Net Zero has the aim of achieving equality between the amount of greenhouse gas emissions produced and the amount removed from the atmosphere. There is widespread acceptance that for Net Zero to be achievable, chemistry, and hence catalysis, must play a major role. Most current studies of catalysts and catalysis employ a combination of physical methods, imaging techniques and spectroscopy to provide insight into the catalyst structure and function. One of the methods used is neutron scattering and this is the focus of this Perspective. Here, we show how neutron methods are being used to study reactions and processes that are directly relevant to achieving Net Zero, such as methane reforming, Fischer–Tropsch synthesis, ammonia and methanol production and utilization, bio-mass upgrading, fuel cells and CO2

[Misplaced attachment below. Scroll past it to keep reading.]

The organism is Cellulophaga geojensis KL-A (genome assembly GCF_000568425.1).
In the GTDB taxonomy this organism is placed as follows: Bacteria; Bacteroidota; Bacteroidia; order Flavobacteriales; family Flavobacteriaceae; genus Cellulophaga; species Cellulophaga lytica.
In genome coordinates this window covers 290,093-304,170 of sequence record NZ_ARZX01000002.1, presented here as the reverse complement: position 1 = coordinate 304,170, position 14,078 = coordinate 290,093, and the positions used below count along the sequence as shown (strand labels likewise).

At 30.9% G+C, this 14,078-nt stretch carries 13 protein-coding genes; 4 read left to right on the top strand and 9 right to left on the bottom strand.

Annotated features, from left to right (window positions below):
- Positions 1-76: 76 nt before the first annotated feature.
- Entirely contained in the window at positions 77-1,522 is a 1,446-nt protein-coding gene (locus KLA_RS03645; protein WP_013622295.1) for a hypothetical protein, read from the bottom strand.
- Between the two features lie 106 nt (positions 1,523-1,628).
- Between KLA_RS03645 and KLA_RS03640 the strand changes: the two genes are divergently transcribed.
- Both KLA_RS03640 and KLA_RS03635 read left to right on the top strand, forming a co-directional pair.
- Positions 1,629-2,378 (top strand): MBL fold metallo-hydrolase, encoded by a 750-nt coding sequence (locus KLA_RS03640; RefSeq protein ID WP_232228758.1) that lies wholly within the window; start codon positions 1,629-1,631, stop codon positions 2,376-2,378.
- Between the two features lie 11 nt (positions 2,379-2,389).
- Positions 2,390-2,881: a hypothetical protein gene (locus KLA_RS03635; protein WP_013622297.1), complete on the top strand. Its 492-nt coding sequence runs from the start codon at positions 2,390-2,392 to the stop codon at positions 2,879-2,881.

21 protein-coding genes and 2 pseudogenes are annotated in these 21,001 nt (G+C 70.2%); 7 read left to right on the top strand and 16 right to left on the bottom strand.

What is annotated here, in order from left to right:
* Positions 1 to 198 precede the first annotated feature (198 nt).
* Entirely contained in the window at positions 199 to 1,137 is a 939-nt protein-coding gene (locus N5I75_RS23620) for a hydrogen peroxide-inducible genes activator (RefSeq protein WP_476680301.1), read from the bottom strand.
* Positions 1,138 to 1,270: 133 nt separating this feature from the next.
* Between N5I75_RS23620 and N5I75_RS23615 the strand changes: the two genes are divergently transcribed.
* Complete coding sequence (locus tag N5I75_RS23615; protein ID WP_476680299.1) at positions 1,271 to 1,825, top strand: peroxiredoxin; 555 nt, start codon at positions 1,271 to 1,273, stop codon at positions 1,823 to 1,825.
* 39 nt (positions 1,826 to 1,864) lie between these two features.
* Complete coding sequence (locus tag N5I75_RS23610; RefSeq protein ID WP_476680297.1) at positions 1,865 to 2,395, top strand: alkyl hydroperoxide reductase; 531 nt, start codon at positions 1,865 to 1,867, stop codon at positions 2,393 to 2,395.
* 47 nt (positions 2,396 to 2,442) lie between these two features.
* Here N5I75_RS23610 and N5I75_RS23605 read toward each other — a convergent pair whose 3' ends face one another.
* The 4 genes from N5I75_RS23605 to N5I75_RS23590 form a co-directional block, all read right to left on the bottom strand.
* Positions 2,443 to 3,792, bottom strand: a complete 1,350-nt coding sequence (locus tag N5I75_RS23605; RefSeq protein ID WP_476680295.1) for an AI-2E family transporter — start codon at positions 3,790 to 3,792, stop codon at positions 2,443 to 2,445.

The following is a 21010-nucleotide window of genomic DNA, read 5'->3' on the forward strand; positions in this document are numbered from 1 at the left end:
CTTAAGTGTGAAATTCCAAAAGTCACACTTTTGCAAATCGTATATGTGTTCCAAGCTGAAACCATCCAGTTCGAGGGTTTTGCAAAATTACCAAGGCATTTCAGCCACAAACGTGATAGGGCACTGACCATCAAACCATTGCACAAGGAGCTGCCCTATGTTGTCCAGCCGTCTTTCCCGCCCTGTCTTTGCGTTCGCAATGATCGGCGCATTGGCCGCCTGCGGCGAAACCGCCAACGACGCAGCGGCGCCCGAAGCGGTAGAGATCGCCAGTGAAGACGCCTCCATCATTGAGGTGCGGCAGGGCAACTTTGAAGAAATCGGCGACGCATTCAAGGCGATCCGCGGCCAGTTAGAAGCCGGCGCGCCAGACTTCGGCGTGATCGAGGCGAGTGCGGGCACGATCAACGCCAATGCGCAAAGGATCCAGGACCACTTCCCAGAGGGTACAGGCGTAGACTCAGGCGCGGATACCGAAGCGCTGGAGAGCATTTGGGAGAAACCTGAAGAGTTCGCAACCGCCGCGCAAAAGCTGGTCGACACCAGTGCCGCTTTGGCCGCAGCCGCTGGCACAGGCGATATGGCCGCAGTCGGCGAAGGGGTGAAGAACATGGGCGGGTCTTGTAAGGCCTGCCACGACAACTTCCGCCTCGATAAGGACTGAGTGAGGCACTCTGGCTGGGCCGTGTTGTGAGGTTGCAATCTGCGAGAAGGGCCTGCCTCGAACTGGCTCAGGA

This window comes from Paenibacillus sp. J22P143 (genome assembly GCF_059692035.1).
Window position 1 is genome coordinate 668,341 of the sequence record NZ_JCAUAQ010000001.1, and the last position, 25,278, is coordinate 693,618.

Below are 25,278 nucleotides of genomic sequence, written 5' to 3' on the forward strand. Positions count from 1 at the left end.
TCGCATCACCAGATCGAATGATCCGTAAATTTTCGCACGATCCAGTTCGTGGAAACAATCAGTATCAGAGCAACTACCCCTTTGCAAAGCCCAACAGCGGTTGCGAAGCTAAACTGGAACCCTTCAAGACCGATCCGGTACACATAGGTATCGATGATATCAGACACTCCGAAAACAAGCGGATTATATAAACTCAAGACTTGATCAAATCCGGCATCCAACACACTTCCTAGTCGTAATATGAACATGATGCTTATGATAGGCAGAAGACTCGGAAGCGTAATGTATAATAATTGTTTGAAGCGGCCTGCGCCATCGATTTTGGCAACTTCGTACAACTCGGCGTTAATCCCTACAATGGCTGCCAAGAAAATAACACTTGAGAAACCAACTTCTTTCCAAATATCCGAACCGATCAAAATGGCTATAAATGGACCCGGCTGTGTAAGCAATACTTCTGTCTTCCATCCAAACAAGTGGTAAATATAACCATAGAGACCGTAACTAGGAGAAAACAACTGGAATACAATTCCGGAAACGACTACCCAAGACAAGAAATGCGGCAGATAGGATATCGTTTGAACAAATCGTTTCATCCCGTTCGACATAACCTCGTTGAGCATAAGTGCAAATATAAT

capture and exploitation. We conclude by describing some other areas that offer opportunities.
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